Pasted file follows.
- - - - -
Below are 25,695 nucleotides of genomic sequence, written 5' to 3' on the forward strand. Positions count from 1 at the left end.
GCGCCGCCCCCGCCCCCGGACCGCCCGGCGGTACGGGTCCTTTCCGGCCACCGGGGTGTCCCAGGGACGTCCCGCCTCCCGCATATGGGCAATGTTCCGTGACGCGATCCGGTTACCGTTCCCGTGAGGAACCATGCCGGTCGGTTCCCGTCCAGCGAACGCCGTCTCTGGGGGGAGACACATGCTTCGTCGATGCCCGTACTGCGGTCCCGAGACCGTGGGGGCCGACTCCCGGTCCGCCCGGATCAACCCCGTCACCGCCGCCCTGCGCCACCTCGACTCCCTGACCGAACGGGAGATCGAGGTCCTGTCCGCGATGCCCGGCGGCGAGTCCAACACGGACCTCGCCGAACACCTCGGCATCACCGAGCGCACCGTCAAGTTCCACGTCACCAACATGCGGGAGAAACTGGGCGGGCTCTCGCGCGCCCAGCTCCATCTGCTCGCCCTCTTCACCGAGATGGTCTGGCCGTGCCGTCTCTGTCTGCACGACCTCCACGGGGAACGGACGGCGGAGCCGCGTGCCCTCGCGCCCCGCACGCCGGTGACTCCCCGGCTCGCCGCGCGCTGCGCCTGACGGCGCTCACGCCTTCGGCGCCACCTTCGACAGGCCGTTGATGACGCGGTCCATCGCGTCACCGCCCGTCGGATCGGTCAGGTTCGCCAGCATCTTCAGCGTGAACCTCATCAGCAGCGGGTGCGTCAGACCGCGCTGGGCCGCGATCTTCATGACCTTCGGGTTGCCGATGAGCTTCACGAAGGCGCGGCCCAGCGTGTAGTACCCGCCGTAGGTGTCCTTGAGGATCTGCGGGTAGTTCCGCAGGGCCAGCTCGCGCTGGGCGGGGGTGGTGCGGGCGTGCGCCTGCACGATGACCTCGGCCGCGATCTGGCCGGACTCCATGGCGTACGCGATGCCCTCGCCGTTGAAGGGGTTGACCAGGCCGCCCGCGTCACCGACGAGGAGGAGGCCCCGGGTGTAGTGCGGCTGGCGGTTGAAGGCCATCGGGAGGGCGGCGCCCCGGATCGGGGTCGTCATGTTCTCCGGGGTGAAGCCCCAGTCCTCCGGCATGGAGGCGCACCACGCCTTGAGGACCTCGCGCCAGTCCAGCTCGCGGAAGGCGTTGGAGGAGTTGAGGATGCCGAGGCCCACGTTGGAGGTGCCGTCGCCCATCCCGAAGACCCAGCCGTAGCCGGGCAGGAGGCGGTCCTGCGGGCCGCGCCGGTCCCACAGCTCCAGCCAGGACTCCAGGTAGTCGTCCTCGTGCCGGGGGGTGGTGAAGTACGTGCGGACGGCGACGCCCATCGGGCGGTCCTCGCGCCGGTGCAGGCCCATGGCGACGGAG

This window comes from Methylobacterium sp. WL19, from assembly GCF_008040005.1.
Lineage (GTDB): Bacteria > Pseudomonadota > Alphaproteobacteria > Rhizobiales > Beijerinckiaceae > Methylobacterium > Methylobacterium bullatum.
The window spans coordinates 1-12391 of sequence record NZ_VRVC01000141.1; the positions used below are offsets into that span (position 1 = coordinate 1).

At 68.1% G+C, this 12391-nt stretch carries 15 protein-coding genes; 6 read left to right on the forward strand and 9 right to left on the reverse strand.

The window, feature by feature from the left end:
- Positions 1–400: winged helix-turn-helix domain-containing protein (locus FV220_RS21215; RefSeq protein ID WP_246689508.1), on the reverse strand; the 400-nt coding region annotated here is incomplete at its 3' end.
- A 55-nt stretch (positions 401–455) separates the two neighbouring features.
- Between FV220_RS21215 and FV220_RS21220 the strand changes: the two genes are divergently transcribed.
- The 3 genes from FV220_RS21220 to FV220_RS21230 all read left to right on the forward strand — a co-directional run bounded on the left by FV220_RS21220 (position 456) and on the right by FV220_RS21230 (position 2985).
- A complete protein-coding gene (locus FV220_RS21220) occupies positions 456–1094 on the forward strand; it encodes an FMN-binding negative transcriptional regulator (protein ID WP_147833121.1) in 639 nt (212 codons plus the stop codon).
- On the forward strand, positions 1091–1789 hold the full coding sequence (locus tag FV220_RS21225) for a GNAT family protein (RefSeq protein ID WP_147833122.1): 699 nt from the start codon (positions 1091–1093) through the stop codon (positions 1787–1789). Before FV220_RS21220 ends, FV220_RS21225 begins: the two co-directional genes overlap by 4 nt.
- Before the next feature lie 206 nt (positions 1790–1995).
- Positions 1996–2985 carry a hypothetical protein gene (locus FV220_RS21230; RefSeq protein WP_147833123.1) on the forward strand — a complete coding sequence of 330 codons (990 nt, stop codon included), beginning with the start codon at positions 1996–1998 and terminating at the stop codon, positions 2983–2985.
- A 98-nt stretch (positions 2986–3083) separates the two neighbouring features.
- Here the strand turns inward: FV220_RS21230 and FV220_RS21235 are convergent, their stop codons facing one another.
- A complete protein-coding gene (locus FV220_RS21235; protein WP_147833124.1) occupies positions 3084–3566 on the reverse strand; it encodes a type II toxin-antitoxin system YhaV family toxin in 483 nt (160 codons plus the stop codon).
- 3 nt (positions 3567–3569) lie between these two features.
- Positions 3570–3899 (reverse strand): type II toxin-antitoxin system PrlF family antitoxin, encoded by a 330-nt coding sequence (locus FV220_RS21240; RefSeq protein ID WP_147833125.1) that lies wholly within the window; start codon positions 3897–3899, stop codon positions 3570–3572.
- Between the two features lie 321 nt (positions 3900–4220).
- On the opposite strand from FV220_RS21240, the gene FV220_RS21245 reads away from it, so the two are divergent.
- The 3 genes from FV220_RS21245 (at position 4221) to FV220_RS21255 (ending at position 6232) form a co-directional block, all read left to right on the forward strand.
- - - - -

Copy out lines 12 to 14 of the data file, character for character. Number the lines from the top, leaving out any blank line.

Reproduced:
- A complete protein-coding gene (locus FV220_RS21220) occupies positions 456–1094 on the forward strand; it encodes an FMN-binding negative transcriptional regulator (protein ID WP_147833121.1) in 639 nt (212 codons plus the stop codon).
- On the forward strand, positions 1091–1789 hold the full coding sequence (locus tag FV220_RS21225) for a GNAT family protein (RefSeq protein ID WP_147833122.1): 699 nt from the start codon (positions 1091–1093) through the stop codon (positions 1787–1789). Before FV220_RS21220 ends, FV220_RS21225 begins: the two co-directional genes overlap by 4 nt.
- Before the next feature lie 206 nt (positions 1790–1995).